Gay marriage is a part of ‘positive law’

Guest column

Dear Editor:

In response to Dmitry Chernikov’s argumentative opinion column, “Gay’s can’t love, shouldn’t get married,” we raise legitimate concerns. Most importantly, the state, no matter what a person’s view is, is a legal governing body that legitimizes people’s actions and make them lawful. The state is currently saying that it is unlawful for two people of the same physical gender to marry. The argument Mr. Chernikov makes is a moral one. The state, however, should remain separate from divine law and instead focus on positive law. Positive law establishes boundaries by which people must abide. Supporters of gay marriage seek legal support from the state (“a corrupt body”) so that they can pursue their happiness without interference from biased individuals or a vocal minority.

Continuing on the subject of divine and positive law, a strong separation is necessary. Natural law is void here. We see individual morals stemming from biblical doctrine in the case of gay rights and gay marriage. However, governments run by divine law have “traditionally” resulted in the genocide and extermination of humans unresponsive to the governments “moral values.”

Positive law in effect helps to create and establish equality for all, not just for one portion of the population. It does not give it to any one group on the basis of what the governing body deems moral, rather it establishes a base that all of its citizens be granted the same rights universally within its political borders.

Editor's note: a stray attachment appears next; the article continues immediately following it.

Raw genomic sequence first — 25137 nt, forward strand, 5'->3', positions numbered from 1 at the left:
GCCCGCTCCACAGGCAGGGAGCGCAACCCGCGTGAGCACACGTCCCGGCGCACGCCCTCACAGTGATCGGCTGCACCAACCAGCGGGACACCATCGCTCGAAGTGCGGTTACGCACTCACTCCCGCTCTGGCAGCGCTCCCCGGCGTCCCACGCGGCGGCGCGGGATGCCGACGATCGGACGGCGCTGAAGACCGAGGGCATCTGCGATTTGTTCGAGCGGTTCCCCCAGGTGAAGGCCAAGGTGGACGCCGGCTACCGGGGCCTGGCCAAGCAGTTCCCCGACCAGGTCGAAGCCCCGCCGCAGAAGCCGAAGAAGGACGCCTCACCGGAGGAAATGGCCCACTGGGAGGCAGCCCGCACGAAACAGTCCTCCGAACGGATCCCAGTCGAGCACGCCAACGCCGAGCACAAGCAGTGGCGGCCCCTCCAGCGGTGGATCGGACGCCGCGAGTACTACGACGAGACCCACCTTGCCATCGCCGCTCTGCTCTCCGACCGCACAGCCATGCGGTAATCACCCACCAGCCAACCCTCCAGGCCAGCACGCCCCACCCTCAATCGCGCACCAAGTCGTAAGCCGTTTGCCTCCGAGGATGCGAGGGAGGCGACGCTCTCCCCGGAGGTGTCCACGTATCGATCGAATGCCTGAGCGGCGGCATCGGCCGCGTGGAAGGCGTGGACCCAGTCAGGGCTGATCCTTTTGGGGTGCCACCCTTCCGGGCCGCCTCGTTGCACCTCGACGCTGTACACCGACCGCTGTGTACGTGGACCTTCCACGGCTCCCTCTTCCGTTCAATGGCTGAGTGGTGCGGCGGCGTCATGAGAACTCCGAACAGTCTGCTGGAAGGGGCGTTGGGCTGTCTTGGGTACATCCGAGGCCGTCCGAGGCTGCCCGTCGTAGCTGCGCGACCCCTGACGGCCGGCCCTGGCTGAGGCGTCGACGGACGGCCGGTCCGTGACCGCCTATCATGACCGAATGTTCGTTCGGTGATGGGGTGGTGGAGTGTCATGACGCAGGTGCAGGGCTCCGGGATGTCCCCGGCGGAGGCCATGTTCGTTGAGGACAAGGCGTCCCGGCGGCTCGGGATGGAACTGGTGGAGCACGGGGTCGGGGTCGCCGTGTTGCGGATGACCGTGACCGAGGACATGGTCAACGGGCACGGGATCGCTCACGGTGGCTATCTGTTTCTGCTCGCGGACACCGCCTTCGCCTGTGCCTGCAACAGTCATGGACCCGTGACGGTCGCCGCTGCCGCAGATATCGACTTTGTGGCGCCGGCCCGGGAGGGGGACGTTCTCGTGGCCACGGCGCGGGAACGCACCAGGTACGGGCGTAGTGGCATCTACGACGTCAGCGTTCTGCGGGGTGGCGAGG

Gay marriage is simply a way to grant homosexuals the same rights as heterosexuals in the eyes of the state when it comes to marriage. This in no way reflects marriage in a religious connotation, rather a civil marriage, which are quite frequent in many states and void of all things theocratic, and helps to establish partner and tax benefits to those who wish to share their life together. In no way, shape or form do these unions represent any sort of religious practice, unless those who participate in the union wish to have their denomination give sanction.

No matter what a person’s morals may be, they are subject to disagreement by those who do not share them. This is where the equal protection comes in, giving the same rights and freedoms to any person regardless of what their personal morals may be, in order to safeguard and protect their rights as a citizen to have them. The difference of morals and state opinions is one of the cornerstones that this country was founded on, and although the structure and framework has changed and been modified, in its core it holds all those on equal grounds and entitles them to have the guaranteed right to believe whatever they wish to believe. Whether you agree with gay marriage or not based on whatever morals you have, that does not mean homosexuals don’t have the right to marry in the eyes of the state. You may disagree and argue with that for as long as you wish, but in the foundation laid forth in the creation of equal protection, every citizen gay or straight has the rights to life, liberty and the pursuit of happiness whether it is with a man or a woman, heterosexual or homosexual.

Finally, your arguments cannot be respected until you prove gay marriage and the expansion of gay rights wrongs or threatens your existence. The moral dilemma here comes from biased upbringings. The facts are real. Gay marriage does not harm anyone and will ultimately fuel a flat economy (as many studies have shown). Economist Thomas Sowell certainly had it wrong when he said that marriage is a restriction of rights rather than an extension of them. We see married couples receiving hundreds of benefits that gay partners cannot receive including breaks in inheritance taxes and capital gains taxes. Gay rights are non-threatening based on positive law, and will result in inalienable liberties that Americans, and all people for that matter, are born with and ultimately deserve.

Christopher A. Taylor and James J. Lerer

Pride! Kent